When Do Men Need to Start Thinking About Prostate Health?
All men are at risk of developing prostate health problems. Whether that's deadly prostate cancer — it's one of the most common cancers affecting men, with prostate cancer rates going up year after year — or something more benign like an enlarged prostate (a whopping 50% of older men have this condition), it's important for men of all ages to care for their prostate health proactively.
Understanding Your Prostate
- The prostate produces some of the fluids necessary for creating semen
- The muscles in the prostate are partially responsible for the actual act of ejaculation
- Your prostate helps convert testosterone — an important element of muscle building and male health — into biologically active DHT (dihydrotestosterone)
Yet many men pay this gland no mind and aren't aware of the numerous potential prostate health problems that could arise.
Common Prostate Health Concerns For Men
There are three main health problems that could affect your prostate:
- Prostate cancer, which is the second most common cancer for men (after skin cancer) and the fourth most common type of cancer overall
- Prostate inflammation, technically known as prostatitis, which can lead to pain around your groin and even in your lower back, hips, and chest
- Enlarged prostate, medically referred to as benign prostatic hyperplasia, which will affect nearly all men at some point in their lives and can lead to urinary problems
Because prostate cancer affects so many men, proactively screening for prostate cancer is critical.
When Should You Begin Screening for Prostate Cancer?
According to the American Cancer Society's recently updated 2023 guidelines, the right time to get your first prostate exam and be checked for prostate cancer depends on your risk levels:
- Age 50: This is the average age when doctors suggest most men begin screening for prostate cancer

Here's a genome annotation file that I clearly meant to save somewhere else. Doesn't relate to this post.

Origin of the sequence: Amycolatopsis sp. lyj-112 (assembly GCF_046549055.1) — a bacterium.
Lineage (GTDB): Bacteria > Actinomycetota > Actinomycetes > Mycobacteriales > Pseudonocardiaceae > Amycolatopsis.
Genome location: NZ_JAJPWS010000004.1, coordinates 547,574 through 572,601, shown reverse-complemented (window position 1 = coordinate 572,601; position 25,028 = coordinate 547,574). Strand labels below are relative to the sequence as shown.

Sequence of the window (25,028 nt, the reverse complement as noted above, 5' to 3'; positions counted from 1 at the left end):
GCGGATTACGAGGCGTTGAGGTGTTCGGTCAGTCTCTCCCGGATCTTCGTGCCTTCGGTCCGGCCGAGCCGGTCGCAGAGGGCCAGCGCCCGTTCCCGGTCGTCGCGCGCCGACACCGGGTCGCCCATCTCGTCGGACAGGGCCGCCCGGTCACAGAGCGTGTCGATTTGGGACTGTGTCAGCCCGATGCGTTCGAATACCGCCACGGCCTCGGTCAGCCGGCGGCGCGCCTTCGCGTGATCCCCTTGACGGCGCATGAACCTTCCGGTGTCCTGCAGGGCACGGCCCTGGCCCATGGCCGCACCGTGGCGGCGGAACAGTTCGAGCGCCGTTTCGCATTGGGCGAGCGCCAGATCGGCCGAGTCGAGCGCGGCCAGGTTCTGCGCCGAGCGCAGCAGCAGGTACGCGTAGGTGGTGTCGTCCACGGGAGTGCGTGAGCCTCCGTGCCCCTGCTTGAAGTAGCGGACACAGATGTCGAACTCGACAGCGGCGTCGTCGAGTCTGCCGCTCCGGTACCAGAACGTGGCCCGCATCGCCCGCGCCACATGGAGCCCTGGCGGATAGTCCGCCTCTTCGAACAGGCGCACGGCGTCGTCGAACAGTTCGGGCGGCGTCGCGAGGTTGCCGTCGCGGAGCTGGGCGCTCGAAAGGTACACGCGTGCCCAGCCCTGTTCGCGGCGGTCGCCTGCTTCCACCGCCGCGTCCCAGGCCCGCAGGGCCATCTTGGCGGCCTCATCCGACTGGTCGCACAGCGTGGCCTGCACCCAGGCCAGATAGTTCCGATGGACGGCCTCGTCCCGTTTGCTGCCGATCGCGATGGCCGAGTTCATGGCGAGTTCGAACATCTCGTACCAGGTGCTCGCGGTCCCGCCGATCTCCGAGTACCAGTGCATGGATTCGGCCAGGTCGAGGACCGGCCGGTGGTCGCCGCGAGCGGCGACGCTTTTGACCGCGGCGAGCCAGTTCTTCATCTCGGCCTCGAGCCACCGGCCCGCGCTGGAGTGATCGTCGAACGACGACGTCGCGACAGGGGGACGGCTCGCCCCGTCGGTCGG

- Age 45: Talk to your doctor about getting screened earlier than average if you have an immediate family member (i.e., a parent, sibling, or child) who was diagnosed with prostate cancer before age 65
- Age 40: You will want to start your screening even sooner if you have more than one immediate family member who had prostate cancer before turning 65
What Does a Prostate Cancer Exam Look Like?
There are two ways to do a prostate cancer test. The first is via a blood test. Your doctor will send your bloodwork to a lab that measures your levels of prostate-specific antigen (PSA). This is a type of protein made in your prostate. The typical level in healthy men is 4 ng/mL of blood, but this number rises if you develop prostate cancer:
- Levels 4-10: You have a 25% chance of having prostate cancer
- Levels 10+: You have a 50% or higher chance of having prostate cancer
Another way to check your prostate health is through a rectal examination. This type of prostate exam takes just a few moments and involves your doctor inserting a gloved, lubricated finger to manually feel your prostate. This physical exam isn't painful, and the American Cancer Society reports that it can be more effective at identifying prostate problems in men who have so-called "normal" PSA levels.
If your doctor identifies anything of concern with either tests, they may order more tests or do a prostate biopsy to confirm or rule out prostate cancer.
How Often Do You Need to Get Screened For Prostate Cancer?
Screenings are typically recommended every 2-4 years, but it all depends on what your tests show, your age, and your risk factors. Your doctor can advise a personalized schedule for when you need to start screening, and how often you should be checked.
Risk Factors for Prostate Cancer and Other Prostate Health Problems
Age is the biggest factor. Basically, the older you get (and especially once you celebrate your 50th birthday), the more at risk you are of developing prostate cancer or an enlarged prostate. Other prostate health risk factors include:
- Your race: Men of African descent have higher rates of prostate cancer than any other demographic
- Your diet: Those who eat a North American or Western diet see higher rates of prostate health concerns